7. I understand the points made here about the quality of the video in the JagAds CD's. JagAds started out as my way of exploring the FMV conversion tools for converting Quicktime Cinepak films into a format for playing on the Jaguar. My first discovery of a game for the Jaguar when I got my hands on a dev system was Caves of Fear which was a technology demonstration that Atari did to showcase their way of doing FMV games popularized on the SegaCD. There are some videos on the JagAds CD that are of very good quality - Marketing 101 and the opening Jaguar scratch logo. Those videos I was able to source directly from CD's made by Atari that contained those videos which didn't require any reprocessing to make them into chunky Jagfilm files for use on the JagAds CD. Other videos I didn't have the best quality of source for. Some were from Quicktime or other formatted videos that I found on the internet. In most cases they were compressed using some other compression method than Radius Cinepak, if I recall correctly. In order for them to play on the Jaguar they had to be compressed using Radius Cinepak which reduce their quality even more by going thru another compressing cycle. Some were only available in smaller form like the Ultimate Atarian done videos or the Battlesphere teaser videos. When played on a large screen TV they do look a lot worse. But when I was working on it at the time I was using only a SC1224 RGB monitor, which they tend to look better on because of the smaller screen. I did my best with what I had available to me. And if I had to pull them in from VHS I had to rely on a older Macintsoh 250MHz 603e system to capture the video and audio separate and piece them together. That Mac just didn't have the horsepower to really do the job - but being an enlisted member in the Air Force with a family to support at the time, I had a very limited income to afford quality tools and limited resources for obtaining the video sources. I hope at least JagAds has provided Jag fans with enjoyment of appreciating the variety of commercials that existed for the system - even with the poorly acted Cave informercial. Glenn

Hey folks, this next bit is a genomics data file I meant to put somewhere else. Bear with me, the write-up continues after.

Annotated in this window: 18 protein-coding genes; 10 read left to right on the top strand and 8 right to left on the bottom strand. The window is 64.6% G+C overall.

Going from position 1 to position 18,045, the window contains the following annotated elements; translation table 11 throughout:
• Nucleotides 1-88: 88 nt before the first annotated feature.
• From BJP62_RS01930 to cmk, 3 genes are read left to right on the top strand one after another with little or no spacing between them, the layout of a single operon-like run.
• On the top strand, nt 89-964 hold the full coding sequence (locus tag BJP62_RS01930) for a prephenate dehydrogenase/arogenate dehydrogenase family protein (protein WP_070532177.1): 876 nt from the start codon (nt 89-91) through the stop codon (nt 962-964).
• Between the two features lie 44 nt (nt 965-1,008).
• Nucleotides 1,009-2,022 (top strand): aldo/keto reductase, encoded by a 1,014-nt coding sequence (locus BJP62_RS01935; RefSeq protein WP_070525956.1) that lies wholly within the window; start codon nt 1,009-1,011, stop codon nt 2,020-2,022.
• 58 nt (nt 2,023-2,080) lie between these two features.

8. That board in the 1050 is a Duplicator Board. It was a clone/knockoff of the Happy Enhancement for the 1050. The RAM chip on the board is a 64k bit or 8k byte. Jim Patchell was the engineer behind making of the board. He got involved with some guys in New York state who marketed it - they were not very business savy. Here's some history on it. Glenn
  9. I found the Gran Trak 10 manual on archive.org. Click on the PDF link on the left side of the page to view or download it. Pages 2-7 thru 2-11 provide detailed description of how the screech, crash and engine RPM sounds are generated. It's mostly analog circuits using op-amps but there are digital inputs that help enable / disable the sounds depending on whether the machine is in game mode or attract mode. Glenn
  10. Hindsight: get Sony involved with the Jag, make a killer system and beat the crap out of Nintendo and Sega!
  11. Looking at the schematics on Atari Museum (Side A) the transformer output has a center tap. There's nothing on the schematic to say otherwise, so it could only be assumed that it is a straight split of the voltages (8.3V 0V 8.3V). Glenn
  12. I recently ran into an interesting learning situation during a large disassembly project. I had the following hex byte sequence that appeared three times in the code being disassembled: 23 20 00 00 00 6C This translates to the following when disassembled: MOVE.L #$6C,D0 Well, when I reassembled using SMAC the assembler would recognized that this can be optimized to a 2 byte code and produce: 70 6C Unfortunately, there was no switch to force SMAC to not optimize such code. But it was easy work around to place a DC.W followed by a DC.L to just force the operand/operands I needed at those locations. I guess some of the Atari dev tools, whether for PC, Linux or the TT030 had some optimization issues with them. So far, SMAC and SLN have been wonderful to use on my PC. I don't have to mess with VMWARE emulation just to run some dev tools. Now if we could only have a way to improve the debugger tools (WDB or RDBJAG) and use the Skunk board for some serious in-system trace/debug work! Glenn
  13. I have a beige video pinball but no stunt cycle. Stunt Cycle would be cool to have. I remember playing the arcade game a lot when I was a kid - definitely took skill with the throttle. Glenn
  14. It would be nice if there were any details about the custom I.C. used in the Video Music. You can read the patent to get an idea and give you more insight to how it works. I did get to briefly talk with the inventer of the Video Music and he said that you can't make the chip these days anyway. I think he said he was made using a NMOS process that is no longer used in the industry. The chip was made using n-channel MOS metal gate process - which was the most common process for high speed logic at the time. It required +5V, +12V and -5V. I recently asked Al Alcorn this question - What sparked the idea for video music? Al Alcorn answered: Glenn